As I trawled the internet searching for hope in the wake of the news all I could find were either bitter diatribes about horrible BAP experiences and how a ‘not recommended’ had destroyed someone’s life or stories from people who had attended once, got a ‘not recommended’, returned some years later and been recommended. Neither are encouraging (although the latter is certainly more encouraging than the former!). What I struggled to find were stories of how people had received the news and sought instead to take it how it is intended. I found no encouragement from people who had relatively recently received a ‘not recommended’ at their BAP.
When I found out on the Thursday night I was naturally upset. Something I was sure was my vocation had been suddenly snatched away from me, or so I thought. Over the next couple of days I began to internally process and question my instinctive response, hard though it was to do. Friday morning I went in to the office and sat down to begin my daily rhythm with posting and participating in the Morning Prayer for the Order of the Black Sheep website. As I looked at the screen and waited for the computer to load I must confess I did not want to do it. I wanted to just forget about all this. After all, my spiritual discipline clearly wasn’t good enough so why bother at all! However, that word came back.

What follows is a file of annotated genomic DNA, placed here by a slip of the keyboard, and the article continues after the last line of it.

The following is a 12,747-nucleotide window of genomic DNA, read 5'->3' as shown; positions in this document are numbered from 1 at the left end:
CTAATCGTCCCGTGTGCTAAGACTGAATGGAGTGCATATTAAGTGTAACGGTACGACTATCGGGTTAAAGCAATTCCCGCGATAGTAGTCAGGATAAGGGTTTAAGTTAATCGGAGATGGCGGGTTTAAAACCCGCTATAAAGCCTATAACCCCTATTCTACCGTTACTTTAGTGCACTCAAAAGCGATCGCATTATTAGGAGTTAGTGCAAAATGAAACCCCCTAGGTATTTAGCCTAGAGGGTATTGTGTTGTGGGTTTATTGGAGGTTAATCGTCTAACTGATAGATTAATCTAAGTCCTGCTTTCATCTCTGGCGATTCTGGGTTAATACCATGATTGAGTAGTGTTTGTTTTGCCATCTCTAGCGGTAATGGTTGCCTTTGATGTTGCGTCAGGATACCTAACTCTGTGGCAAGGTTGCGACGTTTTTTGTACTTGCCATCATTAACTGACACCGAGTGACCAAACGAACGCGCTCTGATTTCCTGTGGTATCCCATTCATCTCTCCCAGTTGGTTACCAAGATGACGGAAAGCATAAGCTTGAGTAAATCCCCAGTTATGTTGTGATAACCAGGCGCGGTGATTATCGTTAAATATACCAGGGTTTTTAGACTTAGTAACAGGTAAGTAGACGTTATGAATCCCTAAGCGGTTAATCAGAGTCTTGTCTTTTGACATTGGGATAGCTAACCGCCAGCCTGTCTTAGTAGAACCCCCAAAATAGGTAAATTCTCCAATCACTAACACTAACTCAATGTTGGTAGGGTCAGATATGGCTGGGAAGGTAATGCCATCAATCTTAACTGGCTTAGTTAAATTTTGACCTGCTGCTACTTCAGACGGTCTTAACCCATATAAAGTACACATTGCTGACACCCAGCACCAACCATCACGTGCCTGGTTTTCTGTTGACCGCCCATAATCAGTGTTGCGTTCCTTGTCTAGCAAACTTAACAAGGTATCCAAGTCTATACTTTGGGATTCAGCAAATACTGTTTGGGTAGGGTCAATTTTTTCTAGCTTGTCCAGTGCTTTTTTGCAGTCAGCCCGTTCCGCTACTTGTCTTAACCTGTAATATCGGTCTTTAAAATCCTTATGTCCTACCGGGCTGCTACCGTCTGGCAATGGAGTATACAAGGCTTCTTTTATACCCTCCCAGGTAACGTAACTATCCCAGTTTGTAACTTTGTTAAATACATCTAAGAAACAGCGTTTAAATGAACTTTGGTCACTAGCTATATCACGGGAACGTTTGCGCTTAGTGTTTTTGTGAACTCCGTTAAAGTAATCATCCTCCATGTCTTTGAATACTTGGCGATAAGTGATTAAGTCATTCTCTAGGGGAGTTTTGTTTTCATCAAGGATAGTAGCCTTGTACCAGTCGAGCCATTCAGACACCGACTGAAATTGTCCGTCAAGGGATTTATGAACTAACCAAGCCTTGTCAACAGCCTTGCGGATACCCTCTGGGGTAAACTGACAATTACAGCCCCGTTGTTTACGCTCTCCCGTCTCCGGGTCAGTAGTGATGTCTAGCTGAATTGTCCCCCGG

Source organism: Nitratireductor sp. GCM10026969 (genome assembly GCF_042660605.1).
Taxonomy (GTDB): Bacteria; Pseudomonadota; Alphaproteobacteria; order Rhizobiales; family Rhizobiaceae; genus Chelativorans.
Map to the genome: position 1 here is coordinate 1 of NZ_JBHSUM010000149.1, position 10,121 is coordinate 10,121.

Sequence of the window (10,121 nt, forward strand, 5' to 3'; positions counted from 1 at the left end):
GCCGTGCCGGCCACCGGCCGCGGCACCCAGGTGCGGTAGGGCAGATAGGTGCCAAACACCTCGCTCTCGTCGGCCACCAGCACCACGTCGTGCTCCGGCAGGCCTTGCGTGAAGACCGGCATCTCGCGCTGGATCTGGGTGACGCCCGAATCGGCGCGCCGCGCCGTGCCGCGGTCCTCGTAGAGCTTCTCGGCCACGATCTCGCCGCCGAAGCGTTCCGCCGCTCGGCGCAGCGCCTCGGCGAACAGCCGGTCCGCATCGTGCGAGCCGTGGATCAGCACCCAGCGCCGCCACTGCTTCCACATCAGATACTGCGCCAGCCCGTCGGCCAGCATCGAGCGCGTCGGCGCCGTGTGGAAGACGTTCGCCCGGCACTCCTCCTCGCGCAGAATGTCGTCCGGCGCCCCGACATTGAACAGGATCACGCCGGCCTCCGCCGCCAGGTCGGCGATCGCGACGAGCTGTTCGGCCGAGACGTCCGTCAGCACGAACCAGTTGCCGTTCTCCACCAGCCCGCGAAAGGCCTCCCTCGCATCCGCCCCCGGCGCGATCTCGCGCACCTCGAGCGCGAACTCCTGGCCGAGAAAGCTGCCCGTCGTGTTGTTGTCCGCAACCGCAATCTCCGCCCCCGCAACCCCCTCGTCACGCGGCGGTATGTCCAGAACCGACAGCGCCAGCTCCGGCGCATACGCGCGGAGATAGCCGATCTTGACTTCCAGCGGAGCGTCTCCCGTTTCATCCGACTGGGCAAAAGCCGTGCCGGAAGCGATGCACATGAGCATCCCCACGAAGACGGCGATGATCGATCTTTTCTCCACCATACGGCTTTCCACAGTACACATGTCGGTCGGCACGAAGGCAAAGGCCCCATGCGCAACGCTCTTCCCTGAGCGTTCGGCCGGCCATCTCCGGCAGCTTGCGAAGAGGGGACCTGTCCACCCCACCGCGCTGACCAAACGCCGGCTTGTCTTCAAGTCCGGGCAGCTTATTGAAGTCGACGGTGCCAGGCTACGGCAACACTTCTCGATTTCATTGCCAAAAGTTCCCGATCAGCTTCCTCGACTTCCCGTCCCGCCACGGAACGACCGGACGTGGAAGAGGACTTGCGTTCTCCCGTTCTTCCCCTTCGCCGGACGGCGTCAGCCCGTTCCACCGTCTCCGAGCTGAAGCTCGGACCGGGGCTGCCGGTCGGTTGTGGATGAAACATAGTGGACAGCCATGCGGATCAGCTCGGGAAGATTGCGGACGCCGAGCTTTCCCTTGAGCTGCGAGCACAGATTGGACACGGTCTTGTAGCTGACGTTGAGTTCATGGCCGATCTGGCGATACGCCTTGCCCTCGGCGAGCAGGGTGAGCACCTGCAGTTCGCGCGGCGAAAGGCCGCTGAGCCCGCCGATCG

What would have been the point of refusing to post and participate? What would I have achieved? At this time I needed the spiritual rhythm of the Daily Offices more than ever, I needed the ancient and I needed the communion of all the saints and the knowledge I was in communion with a truly catholic Church. I participated and it was tough. However I remain steadfast in the promises of God, even when I’m banging my head against a brick wall, I have the promises of God.
The next turning point came just yesterday (Wednesday) when I met with the ADDO to read through the report the advisors had compiled. It was hard reading, however I tried my hardest to not only see the ‘negative’ (I will come back to this in a moment) but also the positive. I read through and jotted some notes down in the margins as was suggested to me and then we came to discuss it. This was tough but I had to remember that in attending BAP I had submitted myself to the decisions and the perceptions of the advisors. I also had to remember (and this is perhaps the most crucial part) that this was not a setback.